Are Organic Linen Duvet Covers Durable?

Organic linen duvet covers are incredibly long-lasting, often passed from generation to generation. Find out why this bedding is so resilient, and what you can do to ensure your organic linen bedding lasts for years.

What Makes Linen Durable?

Linen, jute, and hemp are known as bast fibers, as they’re collected from the bast of the plant. The bast is made of many cells tightly packed together, which gives strength to the stem. Bast fibers are long and tough, and so are commonly used in industry. Unlike jute and hemp, however, linen is soft enough to be made into bedding.

Ancient Linen

Linen was the world’s first textile. At the Metropolitan Museum of Art in New York, you’ll see displays of linen bandages thousands of years old. These were used to wrap Egyptian mummies, preserving the bodies of queens and pharaohs for the afterlife. That they survive to this day is testament to linen’s longevity.

However, they’re not the world’s oldest linen—that award goes to the linen scraps found in a cave in the Caucasus, estimated to be around 38,000 years old!

Linen sheets, shirt, and shawl from Egyptian tomb on Display at the Metropolitan Museum of Art in New York

Linen sheets, shirt, and shawl from Egyptian tomb on Display at the Metropolitan Museum of Art in New York.

Linen, War, and Industry

Linen is so strong, it’s helped win wars. Alexander the Great wore a breastplate made from linothorax—a linen composite—as he conquered Europe and Asia. Linen also aided the Allies during the First and Second World Wars, when it was used to make tarpaulins and ropes.

Along with jute and hemp, linen is used to make sacks for farming. In 2017, the English designer John Alexander Skelton created a menswear collection from linen grain sacks from the 1800s—while patched in places, these hardworking linens mostly looked as good as new.

Linen forms the canvas of many works of art you see in museums, some of which are hundreds of years old. You’ll also find linen in your wallet—it’s blended with cotton to make dollar bills that change hands hundreds of times without ripping.

Organic European linen duvet cover with European Flax certificate

Long-Lasting Organic Linen Bedding

Multicellular bast fibers like linen are much stronger than cotton, which is a single-celled fiber. Unlike cotton, linen doesn’t pill or rip easily, so will last for years without diminishing in quality. Higher-quality cottons such as Egyptian cotton are made from longer fibers and last longer—but still not as long as linen.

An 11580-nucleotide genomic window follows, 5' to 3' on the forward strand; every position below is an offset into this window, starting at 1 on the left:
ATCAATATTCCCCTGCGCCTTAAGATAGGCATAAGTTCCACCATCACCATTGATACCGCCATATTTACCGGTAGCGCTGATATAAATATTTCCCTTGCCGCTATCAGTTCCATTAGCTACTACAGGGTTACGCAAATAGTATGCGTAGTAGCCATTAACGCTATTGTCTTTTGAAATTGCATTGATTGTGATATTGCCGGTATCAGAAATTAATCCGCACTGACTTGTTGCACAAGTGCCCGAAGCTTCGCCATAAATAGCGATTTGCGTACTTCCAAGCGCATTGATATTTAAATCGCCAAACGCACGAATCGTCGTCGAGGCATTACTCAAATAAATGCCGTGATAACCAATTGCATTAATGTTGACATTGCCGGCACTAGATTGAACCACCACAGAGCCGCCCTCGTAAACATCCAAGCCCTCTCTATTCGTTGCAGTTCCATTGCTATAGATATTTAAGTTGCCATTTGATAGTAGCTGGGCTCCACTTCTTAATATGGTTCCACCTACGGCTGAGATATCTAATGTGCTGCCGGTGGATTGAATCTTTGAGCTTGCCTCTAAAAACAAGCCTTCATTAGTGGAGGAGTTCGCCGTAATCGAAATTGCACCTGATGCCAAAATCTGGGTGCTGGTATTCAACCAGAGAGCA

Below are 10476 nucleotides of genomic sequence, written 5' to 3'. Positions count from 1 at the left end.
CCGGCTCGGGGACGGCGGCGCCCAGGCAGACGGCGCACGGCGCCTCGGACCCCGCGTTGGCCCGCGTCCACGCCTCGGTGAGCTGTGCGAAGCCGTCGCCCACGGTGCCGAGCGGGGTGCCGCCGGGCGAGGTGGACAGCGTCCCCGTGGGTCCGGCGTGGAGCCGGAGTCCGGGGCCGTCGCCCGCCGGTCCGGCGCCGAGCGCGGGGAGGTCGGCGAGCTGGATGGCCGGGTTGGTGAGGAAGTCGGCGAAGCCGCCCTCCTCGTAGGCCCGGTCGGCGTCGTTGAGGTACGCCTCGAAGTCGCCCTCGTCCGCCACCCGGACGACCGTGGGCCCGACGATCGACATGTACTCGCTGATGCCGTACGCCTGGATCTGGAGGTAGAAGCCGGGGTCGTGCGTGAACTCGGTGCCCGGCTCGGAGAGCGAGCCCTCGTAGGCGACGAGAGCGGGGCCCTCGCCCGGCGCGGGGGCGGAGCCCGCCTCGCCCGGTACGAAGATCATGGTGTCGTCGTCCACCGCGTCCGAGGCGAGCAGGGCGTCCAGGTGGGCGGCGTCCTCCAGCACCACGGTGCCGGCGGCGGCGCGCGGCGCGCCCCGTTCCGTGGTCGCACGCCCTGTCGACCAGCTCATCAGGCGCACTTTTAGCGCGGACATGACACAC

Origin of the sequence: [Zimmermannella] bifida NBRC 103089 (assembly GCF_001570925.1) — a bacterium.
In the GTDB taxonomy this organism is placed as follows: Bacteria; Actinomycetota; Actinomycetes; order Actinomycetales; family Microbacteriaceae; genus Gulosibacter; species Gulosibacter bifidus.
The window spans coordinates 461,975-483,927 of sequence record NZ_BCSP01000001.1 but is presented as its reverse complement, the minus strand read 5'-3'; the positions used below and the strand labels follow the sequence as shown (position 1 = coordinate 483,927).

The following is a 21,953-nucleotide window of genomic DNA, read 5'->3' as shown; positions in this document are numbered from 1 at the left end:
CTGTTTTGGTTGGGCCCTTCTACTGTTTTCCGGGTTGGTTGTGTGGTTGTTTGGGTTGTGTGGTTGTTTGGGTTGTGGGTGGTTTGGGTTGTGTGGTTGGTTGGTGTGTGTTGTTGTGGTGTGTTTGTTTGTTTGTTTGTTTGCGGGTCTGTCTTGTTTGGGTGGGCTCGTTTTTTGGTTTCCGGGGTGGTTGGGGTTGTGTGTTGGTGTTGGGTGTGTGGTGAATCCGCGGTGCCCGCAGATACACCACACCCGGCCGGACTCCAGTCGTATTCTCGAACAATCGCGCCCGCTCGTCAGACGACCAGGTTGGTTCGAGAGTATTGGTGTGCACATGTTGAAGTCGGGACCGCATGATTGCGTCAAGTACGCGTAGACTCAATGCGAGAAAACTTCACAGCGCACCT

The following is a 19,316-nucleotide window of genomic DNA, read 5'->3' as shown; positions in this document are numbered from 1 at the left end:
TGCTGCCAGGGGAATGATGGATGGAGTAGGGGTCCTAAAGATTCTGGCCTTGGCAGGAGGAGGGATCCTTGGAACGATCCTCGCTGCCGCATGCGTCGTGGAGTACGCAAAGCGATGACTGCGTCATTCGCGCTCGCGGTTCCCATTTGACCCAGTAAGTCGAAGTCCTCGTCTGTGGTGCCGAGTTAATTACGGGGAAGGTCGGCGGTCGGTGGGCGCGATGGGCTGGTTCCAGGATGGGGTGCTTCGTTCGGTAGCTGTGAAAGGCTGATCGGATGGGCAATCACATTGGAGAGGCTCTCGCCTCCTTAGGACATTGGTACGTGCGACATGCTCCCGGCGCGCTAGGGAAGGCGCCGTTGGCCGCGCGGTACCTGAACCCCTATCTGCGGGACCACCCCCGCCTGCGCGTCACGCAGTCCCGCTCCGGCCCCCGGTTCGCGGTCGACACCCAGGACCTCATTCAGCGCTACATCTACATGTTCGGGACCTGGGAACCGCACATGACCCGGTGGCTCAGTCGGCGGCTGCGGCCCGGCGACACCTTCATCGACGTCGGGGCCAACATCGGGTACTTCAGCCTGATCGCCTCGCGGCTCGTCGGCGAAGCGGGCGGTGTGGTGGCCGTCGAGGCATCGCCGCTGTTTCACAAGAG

Organic linen duvet covers get softer over time, as the washing process dissolves naturally occurring pectin in the fiber. This process is impossible to replicate chemically or mechanically; vintage linen is so prized that in parts of Europe, it’s passed down from one generation to the next as an heirloom.

At The Modern Dane, we’re proud to use 100% organic linen for our bedding. Our European linen is made from the bast of flax grown in France, Belgium, and the Netherlands. It’s grown and retted using only rainwater and dew, mechanically scutched (separated) without chemicals, and bleached using peroxide-based agents rather than chlorine, which would weaken the fiber. It’s then woven in Guimaraes, Portugal, at a textile mill that adheres to the highest GOTS and OEKO-TEX standards. Once the bedding is printed with Scandinavian designs, it is naturally softened by washing with organic softeners and enzymes.

All of this guarantees that each set of our European bedding is free from any chemicals that might weaken the fibers and compromise linen’s natural durability.

Woman enjoying a cup of tea in bed made with organic European linen duvet cover with modern botanical design in blue, green, and teal

How to Help Your Linen Last

Flax linen is resilient as is but the way you care for it will ensure it lasts even longer.

Prevent colored linen from fading by using a cold wash, with a detergent made especially for colored fabrics. Avoid whitening agents and optical brighteners, as they contain chemicals that alter the appearance of the dye. However, you can use non-chlorine-based whiteners on pure white linen covers. Never use bleach on linen as doing so may weaken the fibers.

Avoid using softeners, as they may coat linen strands in a residue that affects their porousness. You can, however, pour a small amount of distilled white vinegar into the softener compartment of your machine—it’s a natural fabric softener and helps to banish odors. Don’t forget to wash off makeup, sunscreen, and tanning lotion before you go to bed to avoid staining your sheets. Finally, if you’re taking your bedding to a professional cleaner, make sure they are well-versed in linen care.

Have you made the switch to organic linen bedding? What are your linen care tips? Let us know on InstagramPinterestFacebook, or Twitter!